After that was the familiar site of a two-page spread showing pictures of all the stadia and the cities they were located in. Most striking of all was the view of Marseille harbour and all its boats and Strasbourg with its cathedral in the foreground. Sadly the view of St.Etienne's Geoffroy-Guichard stadium paled by comparison. Its pitch appeared to be covered in snow while nearest to camera five men can be seen sweeping up rubbish from the previous match.

Team Pages

Unlike the previous Panini Euro album, there was no favouritism shown towards the bigger teams. All competing nations had 20 sticker spaces for their players (and the coach) laid out over three pages coloured vividly in blue, white and red. Preceding them all was the traditional foil badge (all foils being gold in this series). There was also a four-piece team picture, doubled in size from those seen in Panini's Europa 80 album.

Everything else had a familiar ring to it – the spaces where you could fill in the results for each team, all the results per team since the last Euro competition and the 'Balance' table showing the total number of wins, draws and losses against all other teams.

As for the player stickers themselves, they had a clean appearance which looked a little more up-to-date than those in the previous Euro album. The tournament logo was inset into the top left corner, the mascot accompanied the player's national flag in the opposite corner and the player's name was at the bottom where you expected it. Nice, simple and easy to read.

Strangely in this album, there weren't too many opportunities for the reader to stop and giggle at a dubious player picture. If forced to pick out one, however, it would have to be the one featuring Klaus Berggreen of Denmark  who had the look of a man recently signed up by the Danish version of the FBI. Berggreen scored one of Denmark's five goals against Yugoslavia during the tournament but got himself sent off in the semi-final against Spain.

Excluded nations

Finally, at the back of the album, came the return of the Excluded Nations section – a chance for Panini to (a) bulk up an otherwise thin sticker album, and (b) remind you of the countries that were so good, they didn't see the need to win their qualifying group.

Over three pages, collectors had the chance to find a foil badge and both parts of a team picture for nine countries that failed to make the trip to France. England, of course, was one, but so too were the world champions Italy (who finished fourth in their qualifying group), the Netherlands (edged out by Spain), Scotland (edged out by everyone in their group) and the Soviet Union (second only to Portugal in Group 2).

The back cover

A map of France painted in blue, white and red showing the locations of each of the venues. On the off chance that words and place names weren't your strong point, the venues were also indicated by a sizeable picture of Peno in each case.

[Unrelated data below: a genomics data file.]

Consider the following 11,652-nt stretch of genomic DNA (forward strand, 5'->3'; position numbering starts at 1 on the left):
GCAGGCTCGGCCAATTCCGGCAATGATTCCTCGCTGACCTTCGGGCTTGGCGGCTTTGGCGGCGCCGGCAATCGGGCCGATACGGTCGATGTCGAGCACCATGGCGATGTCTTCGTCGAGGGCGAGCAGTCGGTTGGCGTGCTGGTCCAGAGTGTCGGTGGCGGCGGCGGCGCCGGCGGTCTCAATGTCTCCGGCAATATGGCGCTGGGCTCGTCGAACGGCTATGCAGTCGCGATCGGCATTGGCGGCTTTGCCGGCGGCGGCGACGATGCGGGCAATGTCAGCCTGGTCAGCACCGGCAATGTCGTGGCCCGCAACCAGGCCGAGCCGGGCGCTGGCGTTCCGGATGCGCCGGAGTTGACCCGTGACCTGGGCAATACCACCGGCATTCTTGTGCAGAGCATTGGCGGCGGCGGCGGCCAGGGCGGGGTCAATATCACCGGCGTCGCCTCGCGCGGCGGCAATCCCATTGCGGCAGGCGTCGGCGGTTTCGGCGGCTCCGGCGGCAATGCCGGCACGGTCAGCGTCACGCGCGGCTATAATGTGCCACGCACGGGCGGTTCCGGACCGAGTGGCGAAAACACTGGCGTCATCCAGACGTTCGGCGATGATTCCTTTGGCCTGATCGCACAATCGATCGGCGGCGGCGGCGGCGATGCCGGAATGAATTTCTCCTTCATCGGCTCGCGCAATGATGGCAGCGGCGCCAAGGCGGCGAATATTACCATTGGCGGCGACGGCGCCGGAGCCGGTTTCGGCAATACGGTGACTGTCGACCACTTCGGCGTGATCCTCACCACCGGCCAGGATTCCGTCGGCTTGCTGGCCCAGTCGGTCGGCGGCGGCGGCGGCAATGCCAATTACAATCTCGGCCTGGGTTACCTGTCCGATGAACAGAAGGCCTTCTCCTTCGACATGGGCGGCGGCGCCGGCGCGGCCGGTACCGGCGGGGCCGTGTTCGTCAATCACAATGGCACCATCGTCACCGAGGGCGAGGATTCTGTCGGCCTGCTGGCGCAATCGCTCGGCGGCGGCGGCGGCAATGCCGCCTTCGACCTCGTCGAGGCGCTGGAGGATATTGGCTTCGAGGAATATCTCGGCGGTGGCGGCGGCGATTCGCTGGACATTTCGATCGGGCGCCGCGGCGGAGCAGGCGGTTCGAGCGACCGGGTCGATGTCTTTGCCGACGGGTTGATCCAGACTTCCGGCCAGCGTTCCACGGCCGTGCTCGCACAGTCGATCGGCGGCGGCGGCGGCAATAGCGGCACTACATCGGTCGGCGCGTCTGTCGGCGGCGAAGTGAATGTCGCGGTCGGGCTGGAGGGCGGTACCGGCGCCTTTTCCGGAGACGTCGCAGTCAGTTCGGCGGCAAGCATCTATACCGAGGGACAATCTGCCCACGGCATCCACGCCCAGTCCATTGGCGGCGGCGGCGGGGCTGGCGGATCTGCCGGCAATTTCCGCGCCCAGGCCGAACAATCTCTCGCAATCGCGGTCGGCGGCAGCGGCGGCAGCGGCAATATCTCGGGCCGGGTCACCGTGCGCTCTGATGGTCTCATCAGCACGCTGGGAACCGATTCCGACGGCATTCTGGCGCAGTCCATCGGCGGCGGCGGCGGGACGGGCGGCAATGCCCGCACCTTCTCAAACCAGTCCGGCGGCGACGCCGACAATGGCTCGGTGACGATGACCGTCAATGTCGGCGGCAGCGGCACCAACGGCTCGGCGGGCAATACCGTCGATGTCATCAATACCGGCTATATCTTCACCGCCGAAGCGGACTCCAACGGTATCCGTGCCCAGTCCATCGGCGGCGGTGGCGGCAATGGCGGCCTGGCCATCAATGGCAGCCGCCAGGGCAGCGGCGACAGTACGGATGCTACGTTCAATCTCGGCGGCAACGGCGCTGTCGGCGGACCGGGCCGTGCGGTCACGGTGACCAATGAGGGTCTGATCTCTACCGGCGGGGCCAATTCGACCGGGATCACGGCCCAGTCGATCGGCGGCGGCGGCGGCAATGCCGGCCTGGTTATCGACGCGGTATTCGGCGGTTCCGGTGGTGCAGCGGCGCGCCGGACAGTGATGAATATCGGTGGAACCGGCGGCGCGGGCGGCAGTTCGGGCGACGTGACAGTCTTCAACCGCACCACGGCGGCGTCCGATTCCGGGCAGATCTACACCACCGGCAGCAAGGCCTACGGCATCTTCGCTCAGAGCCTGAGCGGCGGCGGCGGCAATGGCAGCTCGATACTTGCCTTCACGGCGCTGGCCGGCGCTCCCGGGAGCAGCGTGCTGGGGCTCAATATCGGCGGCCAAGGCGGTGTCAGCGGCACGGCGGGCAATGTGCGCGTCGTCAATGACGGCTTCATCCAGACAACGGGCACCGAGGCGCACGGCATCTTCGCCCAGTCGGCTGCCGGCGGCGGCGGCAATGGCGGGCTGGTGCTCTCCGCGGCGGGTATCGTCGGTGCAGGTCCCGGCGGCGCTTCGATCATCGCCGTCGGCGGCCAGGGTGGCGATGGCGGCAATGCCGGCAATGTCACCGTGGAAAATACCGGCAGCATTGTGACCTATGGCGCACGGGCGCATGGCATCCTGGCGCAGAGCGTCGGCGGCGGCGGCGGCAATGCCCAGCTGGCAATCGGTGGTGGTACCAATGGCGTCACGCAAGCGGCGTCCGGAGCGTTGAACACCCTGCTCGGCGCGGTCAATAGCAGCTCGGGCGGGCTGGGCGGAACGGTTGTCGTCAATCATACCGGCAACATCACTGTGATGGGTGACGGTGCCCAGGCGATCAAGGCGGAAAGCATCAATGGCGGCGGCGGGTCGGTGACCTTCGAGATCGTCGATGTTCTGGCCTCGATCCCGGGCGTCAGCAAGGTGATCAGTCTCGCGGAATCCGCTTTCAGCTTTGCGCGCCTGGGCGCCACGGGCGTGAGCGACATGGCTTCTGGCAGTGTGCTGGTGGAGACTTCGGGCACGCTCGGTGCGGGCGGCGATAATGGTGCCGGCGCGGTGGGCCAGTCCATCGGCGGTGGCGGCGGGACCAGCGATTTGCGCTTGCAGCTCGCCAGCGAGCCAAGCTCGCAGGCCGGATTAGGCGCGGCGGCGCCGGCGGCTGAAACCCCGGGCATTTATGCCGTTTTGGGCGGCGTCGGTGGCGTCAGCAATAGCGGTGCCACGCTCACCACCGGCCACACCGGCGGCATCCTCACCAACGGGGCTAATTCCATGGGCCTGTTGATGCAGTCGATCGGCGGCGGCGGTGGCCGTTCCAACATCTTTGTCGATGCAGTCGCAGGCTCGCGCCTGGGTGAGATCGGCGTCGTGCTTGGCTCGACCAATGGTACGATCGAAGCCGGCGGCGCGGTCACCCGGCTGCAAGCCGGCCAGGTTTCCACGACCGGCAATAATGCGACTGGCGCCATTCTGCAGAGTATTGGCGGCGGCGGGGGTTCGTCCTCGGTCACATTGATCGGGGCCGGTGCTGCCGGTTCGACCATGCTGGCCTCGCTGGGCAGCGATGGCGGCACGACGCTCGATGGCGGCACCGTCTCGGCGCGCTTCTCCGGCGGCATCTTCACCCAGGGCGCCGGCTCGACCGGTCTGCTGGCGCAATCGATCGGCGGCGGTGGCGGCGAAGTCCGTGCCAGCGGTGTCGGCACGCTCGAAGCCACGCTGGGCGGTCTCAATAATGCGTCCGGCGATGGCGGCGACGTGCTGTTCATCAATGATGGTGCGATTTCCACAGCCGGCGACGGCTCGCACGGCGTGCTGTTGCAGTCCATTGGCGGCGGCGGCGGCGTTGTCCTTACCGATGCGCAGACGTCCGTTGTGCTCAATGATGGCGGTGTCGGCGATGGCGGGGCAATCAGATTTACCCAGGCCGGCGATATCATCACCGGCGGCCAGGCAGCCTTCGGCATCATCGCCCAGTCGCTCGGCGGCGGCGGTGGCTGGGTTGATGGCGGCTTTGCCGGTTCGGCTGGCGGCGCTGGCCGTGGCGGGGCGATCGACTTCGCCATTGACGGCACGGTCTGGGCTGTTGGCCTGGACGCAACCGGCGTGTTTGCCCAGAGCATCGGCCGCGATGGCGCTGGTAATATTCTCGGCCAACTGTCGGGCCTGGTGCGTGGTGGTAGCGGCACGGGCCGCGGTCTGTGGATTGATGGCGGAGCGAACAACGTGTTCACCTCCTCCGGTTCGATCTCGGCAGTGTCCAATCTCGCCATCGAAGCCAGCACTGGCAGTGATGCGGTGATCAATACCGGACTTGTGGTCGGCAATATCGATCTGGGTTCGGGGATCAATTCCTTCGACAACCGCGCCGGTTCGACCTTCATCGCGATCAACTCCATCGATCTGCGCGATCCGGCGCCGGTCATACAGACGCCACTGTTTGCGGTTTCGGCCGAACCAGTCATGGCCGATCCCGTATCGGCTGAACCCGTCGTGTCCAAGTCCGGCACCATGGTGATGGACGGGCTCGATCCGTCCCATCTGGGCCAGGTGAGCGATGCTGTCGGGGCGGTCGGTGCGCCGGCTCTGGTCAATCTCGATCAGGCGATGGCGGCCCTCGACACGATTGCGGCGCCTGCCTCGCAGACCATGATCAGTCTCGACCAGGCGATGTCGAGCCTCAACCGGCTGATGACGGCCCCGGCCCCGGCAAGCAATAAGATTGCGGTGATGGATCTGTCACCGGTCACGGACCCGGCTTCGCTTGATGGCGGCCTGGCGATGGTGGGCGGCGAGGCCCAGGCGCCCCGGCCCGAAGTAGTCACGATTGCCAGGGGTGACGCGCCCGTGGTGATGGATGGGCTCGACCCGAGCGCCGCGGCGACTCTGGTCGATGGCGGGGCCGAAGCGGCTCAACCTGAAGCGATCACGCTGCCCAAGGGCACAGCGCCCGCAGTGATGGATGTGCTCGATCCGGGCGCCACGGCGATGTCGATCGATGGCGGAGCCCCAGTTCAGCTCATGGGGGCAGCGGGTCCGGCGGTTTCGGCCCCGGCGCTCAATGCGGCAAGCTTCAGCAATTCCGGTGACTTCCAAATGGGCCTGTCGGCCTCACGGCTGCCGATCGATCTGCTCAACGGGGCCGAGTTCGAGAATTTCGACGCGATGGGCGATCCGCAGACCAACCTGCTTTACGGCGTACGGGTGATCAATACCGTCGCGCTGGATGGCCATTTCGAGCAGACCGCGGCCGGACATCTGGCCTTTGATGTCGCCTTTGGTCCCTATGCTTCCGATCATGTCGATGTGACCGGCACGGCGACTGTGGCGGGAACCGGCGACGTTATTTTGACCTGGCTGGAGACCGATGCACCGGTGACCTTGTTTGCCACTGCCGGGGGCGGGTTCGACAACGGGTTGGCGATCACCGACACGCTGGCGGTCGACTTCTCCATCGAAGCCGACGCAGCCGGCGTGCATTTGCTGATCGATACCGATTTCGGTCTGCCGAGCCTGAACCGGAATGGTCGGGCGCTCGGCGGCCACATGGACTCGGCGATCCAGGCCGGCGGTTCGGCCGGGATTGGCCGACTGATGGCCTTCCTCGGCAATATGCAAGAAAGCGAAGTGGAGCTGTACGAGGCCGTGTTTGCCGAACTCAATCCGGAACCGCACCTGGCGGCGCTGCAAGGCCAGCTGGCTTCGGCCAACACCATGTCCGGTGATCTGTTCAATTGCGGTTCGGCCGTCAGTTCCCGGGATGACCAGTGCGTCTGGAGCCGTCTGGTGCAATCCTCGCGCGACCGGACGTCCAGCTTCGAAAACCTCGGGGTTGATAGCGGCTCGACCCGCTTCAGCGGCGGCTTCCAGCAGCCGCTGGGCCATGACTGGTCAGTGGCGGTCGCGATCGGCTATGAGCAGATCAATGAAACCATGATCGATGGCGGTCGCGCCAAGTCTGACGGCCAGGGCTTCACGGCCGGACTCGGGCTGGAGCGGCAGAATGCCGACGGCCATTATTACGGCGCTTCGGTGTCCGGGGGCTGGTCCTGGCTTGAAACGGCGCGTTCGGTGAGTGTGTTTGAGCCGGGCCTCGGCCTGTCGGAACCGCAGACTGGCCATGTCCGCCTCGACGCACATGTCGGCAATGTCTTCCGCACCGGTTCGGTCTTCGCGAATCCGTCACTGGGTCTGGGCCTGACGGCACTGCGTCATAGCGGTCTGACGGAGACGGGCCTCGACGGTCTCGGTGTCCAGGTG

3 June 2012

Topps 'Footballer' cards, 1978

Ask anyone about collecting pictures of football players and they’re likely to mention one name and one name only – Panini. Go back to the latter half of the 1970’s, however, and you’ll find a different name vying for the attention of school children everywhere – Topps.

Forget stickers and albums: between 1975 and 1982, the American company were tempting kids across the UK by selling packets of soccer picture cards containing their very own USP – a stick of Bazooka chewing gum.

Topps were the creators of Bazooka gum. When they started out in 1938, sales of the chewy substance were slow, but in the 1950’s they hatched a master plan to include sticks of the stuff in packets with picture cards of well-known baseball players. Sales rocketed and the rest, as they say, is history.

The 1978/79 collection

Left: Ooh look - it's Thin Frank!
Right: John Gregory - for the
man that doesn't have to try too
hard...
This post concentrates on the 1978-79 series of Topps ‘Footballer’ picture cards, known as ‘orange backs.’ Starting from the 1975-76 season, Topps released two ‘Footballer’ card collections, one featuring English players, the other Scottish. Each card typically showed a colour picture of a player on the front while the back gave statistical details relating to that player. In the case of the 1978-79 season, the backs were printed with orange ink, hence the name ‘orange backs’.

They were sold in newsagents virtually everywhere and stood out easily in their bright blue packets. Having attempted extreme mastication with the unyielding pink Bazooka gum, you could happily turn your attention to the cards which, in the case of the English collection, mainly featured players from the First and Second Division.